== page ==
Film studios are getting a lot more comfortable with digital and social media as means of marketing their upcoming films. It’s not really by choice. Evidence is showing films that generate digital buzz pre-launch have much better luck at the box office.
Sony Pictures, for one, is looking to mobile to make headway with viewers in the lead up to the premiere of this summer’s Karate Kid. The studio has paired up with mobile app advertiser AdColony to get its target audience playing games and sharing info about the film, out in June.
Sony thinks the free Karate Kid iPhone game will directly appeal to their moviegoing demographic, with
built-in social networking features to raise awareness of the
movie’s upcoming release.
Five mini-games test your “Kung Fu virtues”: Courage, Endurance,
Patience, Perseverance and Will.
Gamers start as a white belt and rise through levels of the game to achieve
“Martial Arts Mastery”! By completing specific tasks, users unlock special awards and can share their progress with friends on Facebook.
According to Nikao Yang, executive vice president of AdColony:
“We’ve developed these comprehensive campaigns that will speak to the consumer at multiple touchpoints. Video ad executions are the number one way to drive mobile engagement. You kind of get the target consumer in a place where the consumer is.”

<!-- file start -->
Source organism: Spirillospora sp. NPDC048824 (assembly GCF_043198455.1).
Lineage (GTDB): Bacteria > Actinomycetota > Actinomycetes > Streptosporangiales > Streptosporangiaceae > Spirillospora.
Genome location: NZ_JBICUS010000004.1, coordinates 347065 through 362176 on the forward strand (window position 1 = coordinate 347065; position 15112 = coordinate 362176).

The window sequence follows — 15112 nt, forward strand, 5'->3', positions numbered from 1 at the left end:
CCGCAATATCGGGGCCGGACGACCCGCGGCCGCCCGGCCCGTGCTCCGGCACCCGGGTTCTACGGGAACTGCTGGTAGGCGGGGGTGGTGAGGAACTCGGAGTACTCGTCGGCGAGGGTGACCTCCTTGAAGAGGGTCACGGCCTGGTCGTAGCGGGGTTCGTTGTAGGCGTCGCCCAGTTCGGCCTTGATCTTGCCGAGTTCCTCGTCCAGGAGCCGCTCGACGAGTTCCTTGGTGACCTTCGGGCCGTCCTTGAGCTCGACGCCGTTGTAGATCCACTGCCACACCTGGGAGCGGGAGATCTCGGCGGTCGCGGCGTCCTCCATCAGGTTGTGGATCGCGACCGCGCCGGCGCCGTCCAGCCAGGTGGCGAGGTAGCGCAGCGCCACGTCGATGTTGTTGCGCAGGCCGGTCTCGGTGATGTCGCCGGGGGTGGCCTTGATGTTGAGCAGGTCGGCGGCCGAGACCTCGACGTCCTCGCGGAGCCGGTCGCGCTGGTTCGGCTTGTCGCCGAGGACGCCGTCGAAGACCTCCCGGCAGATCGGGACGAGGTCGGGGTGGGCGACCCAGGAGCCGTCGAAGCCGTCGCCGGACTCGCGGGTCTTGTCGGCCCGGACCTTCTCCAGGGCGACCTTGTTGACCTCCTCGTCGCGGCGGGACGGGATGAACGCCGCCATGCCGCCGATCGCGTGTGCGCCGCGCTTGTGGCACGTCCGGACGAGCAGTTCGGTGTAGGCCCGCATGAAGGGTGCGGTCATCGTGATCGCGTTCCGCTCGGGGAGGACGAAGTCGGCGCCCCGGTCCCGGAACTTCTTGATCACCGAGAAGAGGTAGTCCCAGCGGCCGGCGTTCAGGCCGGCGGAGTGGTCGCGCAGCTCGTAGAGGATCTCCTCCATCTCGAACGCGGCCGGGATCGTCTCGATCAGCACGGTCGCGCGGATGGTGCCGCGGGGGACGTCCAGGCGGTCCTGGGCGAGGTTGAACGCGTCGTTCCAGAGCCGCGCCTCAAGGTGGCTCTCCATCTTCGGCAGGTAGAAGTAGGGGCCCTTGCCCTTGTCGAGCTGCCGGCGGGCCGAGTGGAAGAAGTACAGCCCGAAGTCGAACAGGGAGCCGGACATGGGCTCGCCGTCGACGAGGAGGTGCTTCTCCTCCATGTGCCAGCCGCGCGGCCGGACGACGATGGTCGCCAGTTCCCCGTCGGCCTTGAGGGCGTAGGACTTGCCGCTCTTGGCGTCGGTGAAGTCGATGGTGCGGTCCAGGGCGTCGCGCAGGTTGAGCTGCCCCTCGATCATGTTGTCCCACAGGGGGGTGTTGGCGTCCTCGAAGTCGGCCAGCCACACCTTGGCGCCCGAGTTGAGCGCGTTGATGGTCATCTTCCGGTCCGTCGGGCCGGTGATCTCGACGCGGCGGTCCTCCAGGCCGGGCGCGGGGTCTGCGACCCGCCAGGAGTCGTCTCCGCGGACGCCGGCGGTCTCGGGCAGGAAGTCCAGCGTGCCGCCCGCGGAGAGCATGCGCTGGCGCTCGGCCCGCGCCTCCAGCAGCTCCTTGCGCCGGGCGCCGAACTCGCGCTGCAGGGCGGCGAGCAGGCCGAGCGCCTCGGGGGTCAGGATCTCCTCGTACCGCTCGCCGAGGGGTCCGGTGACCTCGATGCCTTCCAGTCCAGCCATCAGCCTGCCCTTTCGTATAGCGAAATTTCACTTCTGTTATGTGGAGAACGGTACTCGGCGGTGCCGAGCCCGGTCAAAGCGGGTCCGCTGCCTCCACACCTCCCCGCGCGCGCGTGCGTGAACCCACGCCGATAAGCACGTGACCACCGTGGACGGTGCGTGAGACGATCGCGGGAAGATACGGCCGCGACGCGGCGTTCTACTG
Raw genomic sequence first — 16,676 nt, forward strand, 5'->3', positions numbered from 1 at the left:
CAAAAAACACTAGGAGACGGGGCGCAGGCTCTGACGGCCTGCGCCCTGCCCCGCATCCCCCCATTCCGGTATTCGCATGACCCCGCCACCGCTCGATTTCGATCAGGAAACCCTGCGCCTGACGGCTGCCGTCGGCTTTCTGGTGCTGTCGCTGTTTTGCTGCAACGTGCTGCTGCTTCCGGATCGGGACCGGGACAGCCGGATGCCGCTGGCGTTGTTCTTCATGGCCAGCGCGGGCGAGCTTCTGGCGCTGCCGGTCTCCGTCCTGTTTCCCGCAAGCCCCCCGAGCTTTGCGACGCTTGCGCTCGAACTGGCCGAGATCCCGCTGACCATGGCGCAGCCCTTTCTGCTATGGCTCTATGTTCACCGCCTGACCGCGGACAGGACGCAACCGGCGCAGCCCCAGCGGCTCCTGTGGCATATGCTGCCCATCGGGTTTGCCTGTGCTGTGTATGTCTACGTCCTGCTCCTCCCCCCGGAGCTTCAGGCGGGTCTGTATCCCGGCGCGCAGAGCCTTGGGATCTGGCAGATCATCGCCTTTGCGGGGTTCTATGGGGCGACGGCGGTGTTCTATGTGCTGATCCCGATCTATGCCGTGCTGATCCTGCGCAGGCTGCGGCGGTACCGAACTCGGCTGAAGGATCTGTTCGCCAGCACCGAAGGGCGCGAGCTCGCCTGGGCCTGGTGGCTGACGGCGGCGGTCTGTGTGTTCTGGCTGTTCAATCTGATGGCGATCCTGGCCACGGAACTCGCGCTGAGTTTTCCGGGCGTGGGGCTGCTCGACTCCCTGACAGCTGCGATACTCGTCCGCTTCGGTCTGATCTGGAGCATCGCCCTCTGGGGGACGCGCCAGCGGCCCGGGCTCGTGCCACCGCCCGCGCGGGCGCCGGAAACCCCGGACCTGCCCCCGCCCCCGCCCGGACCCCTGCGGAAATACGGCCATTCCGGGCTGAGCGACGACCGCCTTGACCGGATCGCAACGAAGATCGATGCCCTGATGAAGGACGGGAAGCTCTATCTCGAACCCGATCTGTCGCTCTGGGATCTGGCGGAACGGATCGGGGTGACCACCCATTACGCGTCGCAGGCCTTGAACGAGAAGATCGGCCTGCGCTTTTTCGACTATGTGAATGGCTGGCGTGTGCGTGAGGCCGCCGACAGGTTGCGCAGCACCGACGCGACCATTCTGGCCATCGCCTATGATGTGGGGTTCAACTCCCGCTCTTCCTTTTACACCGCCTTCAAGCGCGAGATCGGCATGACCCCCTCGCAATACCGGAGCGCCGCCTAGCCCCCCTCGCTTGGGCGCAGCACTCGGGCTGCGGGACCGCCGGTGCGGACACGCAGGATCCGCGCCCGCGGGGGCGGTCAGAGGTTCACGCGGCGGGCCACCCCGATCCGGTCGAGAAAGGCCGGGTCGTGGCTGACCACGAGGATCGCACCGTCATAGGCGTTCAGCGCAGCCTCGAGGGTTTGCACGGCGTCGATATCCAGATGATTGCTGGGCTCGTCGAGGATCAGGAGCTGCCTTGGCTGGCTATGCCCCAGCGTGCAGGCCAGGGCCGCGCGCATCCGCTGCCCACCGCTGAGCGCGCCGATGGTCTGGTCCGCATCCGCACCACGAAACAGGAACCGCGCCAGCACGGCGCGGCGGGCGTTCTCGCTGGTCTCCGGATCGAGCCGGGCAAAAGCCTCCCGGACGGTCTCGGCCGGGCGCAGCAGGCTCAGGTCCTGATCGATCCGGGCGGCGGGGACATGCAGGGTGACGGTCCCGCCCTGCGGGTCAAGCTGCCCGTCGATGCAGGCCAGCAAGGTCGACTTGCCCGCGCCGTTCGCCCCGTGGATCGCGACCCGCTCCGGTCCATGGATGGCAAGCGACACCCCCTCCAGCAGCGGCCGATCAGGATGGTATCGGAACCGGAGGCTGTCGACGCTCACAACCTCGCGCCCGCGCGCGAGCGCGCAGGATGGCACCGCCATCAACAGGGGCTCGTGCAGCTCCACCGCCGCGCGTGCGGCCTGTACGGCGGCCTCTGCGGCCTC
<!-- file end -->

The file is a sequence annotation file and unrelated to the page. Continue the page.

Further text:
Yang says that entertainment clients are really embracing technology in the mobile environment, for the same reason that advertisers and publishers are excited about Apple’s new mobile products — engagement.
“When you interact with the user with a robust video ad, you can create that emotional connection. Everything is converging on video on the mobile handset.”
Why is that? Because the majority of audiences attending a film’s theatrical release are younger users — the ones more likely to be engaged and reached through emerging technology.
“If a studio doesn’t recognize that and thinks they’re going to be able to speak to the 18 to34 year old segment exclusively on TV, well, not a lot of people are watching television.”
The Karate Kid app is only one week old, and it is already one of the top 30 free downloads this week. Yang says the strategy is to run ads 20 to 30 days ahead of the film release and go with a “full-court press” with ads the week of release. Getting an application that people use on their phones helps achieve permanent product awareness.
In a time when studios are seeing the effects of Twitter and Facebook on their bottom line, studios are taking things like mobile games very seriously. As I wrote last week, Disney blamed a failed social media strategy for the flagging opening weekend results for How To Train Your Dragon. Today, traditional print and TV ads just aren’t cutting it for film studios trying to break into the public’s conscience. Says Yang:
“If a studio only ran static ad banners, that’s no way to connect with the user.”
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